Patients may visit the ER less often for conditions that do not require that level of care if a retail clinic operates close to their homes, a study by researchers from the Federal Reserve Bank of Chicago and Princeton University suggests.
In a working paper for the nonpartisan National Bureau of Economic Research, Diane Alexander, economist at the Federal Reserve Bank of Chicago, and fellow researchers examine the potential of retail clinics in New Jersey to induce local residents to utilize their services instead of visiting ERs, which typically charge more for primary care treatments.
“The idea was that retail clinics would have the biggest effect on people who live closest to them,” Alexander says.
Designing the Study
While claims data were not available to show exactly which services patients used when visiting retail clinics, the research team was able to examine when and where retail clinics opened and closed, as well as health outcomes data from New Jersey hospital discharge records.
“Every time someone goes to the hospital or ER, a record is generated that goes to the state government,” says Janet Currie, Henry Putnam Professor of Economics and Public Affairs at the Woodrow Wilson School of Public and International Affairs, Chair of the Department of Economics and Director of the Center for Health and Wellbeing at Princeton University. “The government uses that data to regulate hospitals. We used the data for our study.”
The study compared ER visits among residents who live within two miles of an operating retail clinic — the inner treatment circle — with visits by those who live two to five miles away — the control group circle.
“We wanted to construct a control group with similar [demographic] characteristics to those who lived right by retail clinics,” Alexander says. “We found that when retail clinics opened, those who lived in the inner treatment circle were less likely to go to the ER for conditions that could also be treated at retail clinics.”
To determine which conditions to examine, the researchers visited retail clinics and their websites, which often market the conditions they treat and services they offer. These conditions included urinary tract infections, ear infections, pink eye, strep throat, strains, sprains and more.
“Other conditions we looked at — such as flu and complications from diabetes — are higher in severity, but we think they are preventable with adequate primary care,” Alexander says. “Retail clinics [highlight] their flu shots and diabetes care, which we thought were two things that would be affected simply because retail clinics target them.”
“There has been a lot of interest in the public policy arena on how to reduce unnecessary ER usage because it’s seen as representative of waste in the healthcare system.”
— Diane Alexander, economist at the Federal Reserve Bank of Chicago
Cost and Access
The study found that residents who live close to an operating retail clinic were 12.3 percent less likely to go to the ER for the flu and 4.1 percent less likely to go for complications of diabetes. For other minor conditions, residents were between 4.7 and 11.4 percent less likely to visit the ER. The study also found that the presence of retail clinics had no effect on ER visits for more serious conditions, such as fractures or poisonings.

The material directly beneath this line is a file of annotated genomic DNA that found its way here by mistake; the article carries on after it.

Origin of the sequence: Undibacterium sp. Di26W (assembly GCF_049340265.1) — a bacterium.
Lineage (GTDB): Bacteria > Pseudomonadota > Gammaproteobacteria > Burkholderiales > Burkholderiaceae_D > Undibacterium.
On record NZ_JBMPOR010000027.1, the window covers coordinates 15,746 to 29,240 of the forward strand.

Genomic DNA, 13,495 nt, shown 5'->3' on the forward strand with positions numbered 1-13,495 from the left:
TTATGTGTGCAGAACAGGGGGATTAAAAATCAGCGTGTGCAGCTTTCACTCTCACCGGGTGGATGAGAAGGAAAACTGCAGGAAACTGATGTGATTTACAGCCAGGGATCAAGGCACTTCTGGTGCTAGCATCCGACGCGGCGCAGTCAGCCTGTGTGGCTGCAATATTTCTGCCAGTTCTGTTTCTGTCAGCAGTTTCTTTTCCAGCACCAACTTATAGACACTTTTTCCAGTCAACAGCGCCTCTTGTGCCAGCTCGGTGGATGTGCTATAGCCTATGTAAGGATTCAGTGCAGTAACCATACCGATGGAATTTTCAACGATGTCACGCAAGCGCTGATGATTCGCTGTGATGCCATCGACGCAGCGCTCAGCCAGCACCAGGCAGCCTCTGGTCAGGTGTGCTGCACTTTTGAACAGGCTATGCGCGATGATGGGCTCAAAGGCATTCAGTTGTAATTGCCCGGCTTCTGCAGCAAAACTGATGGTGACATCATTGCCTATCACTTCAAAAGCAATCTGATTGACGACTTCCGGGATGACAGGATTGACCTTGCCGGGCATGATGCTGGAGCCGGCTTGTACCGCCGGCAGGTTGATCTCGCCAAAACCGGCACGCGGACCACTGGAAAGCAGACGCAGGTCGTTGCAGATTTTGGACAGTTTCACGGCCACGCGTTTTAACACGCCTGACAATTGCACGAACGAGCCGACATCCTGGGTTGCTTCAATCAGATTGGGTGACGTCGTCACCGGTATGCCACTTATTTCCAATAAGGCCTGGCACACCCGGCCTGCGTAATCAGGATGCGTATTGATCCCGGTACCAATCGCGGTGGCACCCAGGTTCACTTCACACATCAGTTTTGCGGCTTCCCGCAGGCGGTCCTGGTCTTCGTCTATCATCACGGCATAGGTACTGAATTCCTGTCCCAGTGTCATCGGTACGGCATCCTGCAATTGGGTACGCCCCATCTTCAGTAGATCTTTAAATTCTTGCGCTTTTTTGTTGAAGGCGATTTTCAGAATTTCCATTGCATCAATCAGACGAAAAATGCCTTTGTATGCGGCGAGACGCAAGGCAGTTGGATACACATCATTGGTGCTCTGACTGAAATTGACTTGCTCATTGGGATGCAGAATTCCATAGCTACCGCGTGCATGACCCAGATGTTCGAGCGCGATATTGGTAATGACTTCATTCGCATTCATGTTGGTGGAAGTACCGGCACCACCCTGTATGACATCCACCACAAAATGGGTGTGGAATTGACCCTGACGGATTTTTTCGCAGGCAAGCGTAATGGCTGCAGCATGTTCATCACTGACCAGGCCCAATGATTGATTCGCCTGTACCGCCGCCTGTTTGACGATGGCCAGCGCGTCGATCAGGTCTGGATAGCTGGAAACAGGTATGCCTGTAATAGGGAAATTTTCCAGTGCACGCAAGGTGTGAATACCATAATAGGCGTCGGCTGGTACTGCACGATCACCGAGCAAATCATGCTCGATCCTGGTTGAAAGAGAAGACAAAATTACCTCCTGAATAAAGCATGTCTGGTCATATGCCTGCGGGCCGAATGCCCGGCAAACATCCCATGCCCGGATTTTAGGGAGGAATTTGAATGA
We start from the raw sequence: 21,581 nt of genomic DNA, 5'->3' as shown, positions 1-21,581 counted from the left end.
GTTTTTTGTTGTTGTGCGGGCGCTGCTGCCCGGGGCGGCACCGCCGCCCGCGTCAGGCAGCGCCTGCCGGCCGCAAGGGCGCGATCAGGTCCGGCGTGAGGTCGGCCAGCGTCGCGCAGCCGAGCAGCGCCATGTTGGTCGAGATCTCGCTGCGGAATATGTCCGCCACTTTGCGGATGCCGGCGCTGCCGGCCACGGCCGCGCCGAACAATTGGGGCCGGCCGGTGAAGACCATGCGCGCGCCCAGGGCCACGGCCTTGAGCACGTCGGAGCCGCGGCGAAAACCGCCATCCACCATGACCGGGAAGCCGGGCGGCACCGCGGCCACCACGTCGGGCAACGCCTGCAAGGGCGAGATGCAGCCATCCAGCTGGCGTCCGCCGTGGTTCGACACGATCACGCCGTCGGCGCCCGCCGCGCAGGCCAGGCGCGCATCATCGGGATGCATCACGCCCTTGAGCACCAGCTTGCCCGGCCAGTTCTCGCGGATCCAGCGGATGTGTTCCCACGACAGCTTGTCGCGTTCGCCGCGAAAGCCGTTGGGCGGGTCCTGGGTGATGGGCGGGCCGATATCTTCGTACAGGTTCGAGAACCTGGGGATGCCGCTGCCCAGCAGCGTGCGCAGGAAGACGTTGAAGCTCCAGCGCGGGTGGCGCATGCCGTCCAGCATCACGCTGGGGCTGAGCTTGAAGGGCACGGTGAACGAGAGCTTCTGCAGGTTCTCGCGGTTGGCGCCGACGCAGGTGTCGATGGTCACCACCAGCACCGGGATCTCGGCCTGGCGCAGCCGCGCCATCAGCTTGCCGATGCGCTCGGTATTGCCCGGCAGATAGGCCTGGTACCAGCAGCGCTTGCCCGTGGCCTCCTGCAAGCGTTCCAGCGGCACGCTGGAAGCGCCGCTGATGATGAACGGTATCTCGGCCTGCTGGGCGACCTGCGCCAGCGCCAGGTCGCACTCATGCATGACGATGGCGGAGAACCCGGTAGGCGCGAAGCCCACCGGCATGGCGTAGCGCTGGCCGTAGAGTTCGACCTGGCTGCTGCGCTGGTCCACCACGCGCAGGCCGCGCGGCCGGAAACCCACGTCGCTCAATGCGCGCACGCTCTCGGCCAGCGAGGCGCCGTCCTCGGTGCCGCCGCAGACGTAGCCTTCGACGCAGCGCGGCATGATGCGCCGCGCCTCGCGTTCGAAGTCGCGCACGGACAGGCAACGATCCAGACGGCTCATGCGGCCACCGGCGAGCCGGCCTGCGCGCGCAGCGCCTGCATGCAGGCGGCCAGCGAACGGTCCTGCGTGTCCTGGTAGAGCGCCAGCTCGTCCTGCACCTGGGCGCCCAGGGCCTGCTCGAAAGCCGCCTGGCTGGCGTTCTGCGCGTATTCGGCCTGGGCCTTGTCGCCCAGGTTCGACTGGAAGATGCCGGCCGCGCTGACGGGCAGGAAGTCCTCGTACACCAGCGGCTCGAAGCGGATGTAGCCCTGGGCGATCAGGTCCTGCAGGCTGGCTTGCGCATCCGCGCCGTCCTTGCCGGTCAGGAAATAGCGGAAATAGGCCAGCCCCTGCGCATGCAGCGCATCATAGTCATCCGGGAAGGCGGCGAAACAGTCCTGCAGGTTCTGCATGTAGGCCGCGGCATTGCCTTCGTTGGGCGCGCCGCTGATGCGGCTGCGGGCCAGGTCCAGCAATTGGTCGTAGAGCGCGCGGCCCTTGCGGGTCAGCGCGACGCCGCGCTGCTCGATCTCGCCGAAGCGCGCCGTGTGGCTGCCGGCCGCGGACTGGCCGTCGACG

Based on these results, the researchers estimate that potential cost savings from reduced ER visits in New Jersey could surpass $70 million annually, with most of the savings stemming from flu and diabetes services.
While that is significant, some research has suggested access to retail clinics may increase utilization of healthcare services overall. A 2016 study in Health Affairs found that 58 percent of retail clinic visits represent new use of healthcare services by patients and contribute to an increase in healthcare spending annually.
Moreover, other research has raised questions about retail clinics’ relationship to ER usage.
Ateev Mehrotra, MD, Associate Professor at Harvard Medical School, helped conduct a 2016 study, “Association Between the Opening of Retail Clinics and Low-Acuity Emergency Department Visits,” which was published in the Annals of Emergency Medicine. It examined 2,053 emergency departments across 23 states using the Healthcare Cost and Utilization Project State Emergency Department Databases.
“Our study didn’t track the exact same conditions, but they were similar, and we didn’t find much of a difference in terms of ER visits,” Dr. Mehrotra says. “However, I don’t discourage patients from going to retail clinics because the biggest impact on their healthcare spending comes from hospital visits.”
Industry observers say reducing inappropriate ER use and dealing with other issues regarding healthcare utilization will require a multipronged effort.
“We can address ER overutilization and still not lower total medical expenditures or improve overall health,” says Mark J. Werner, MD, National Director of Clinical Consulting for The Chartis Group, a healthcare-related advisory and analytics services firm. “I think retail clinics are part of the solution, but they are not the entirety of the solution.”
With the price of ER visits increasing 31 percent between 2012 and 2016, according to the “2016 Health Care Cost and Utilization Report” published by the Health Care Cost Institute, the focus on retail clinics and other potential avenues for cost savings is likely to intensify.
“It seems like a relatively recent innovation in healthcare delivery, [retail clinics], has been able to achieve something that’s been difficult to do through policy,” Alexander says.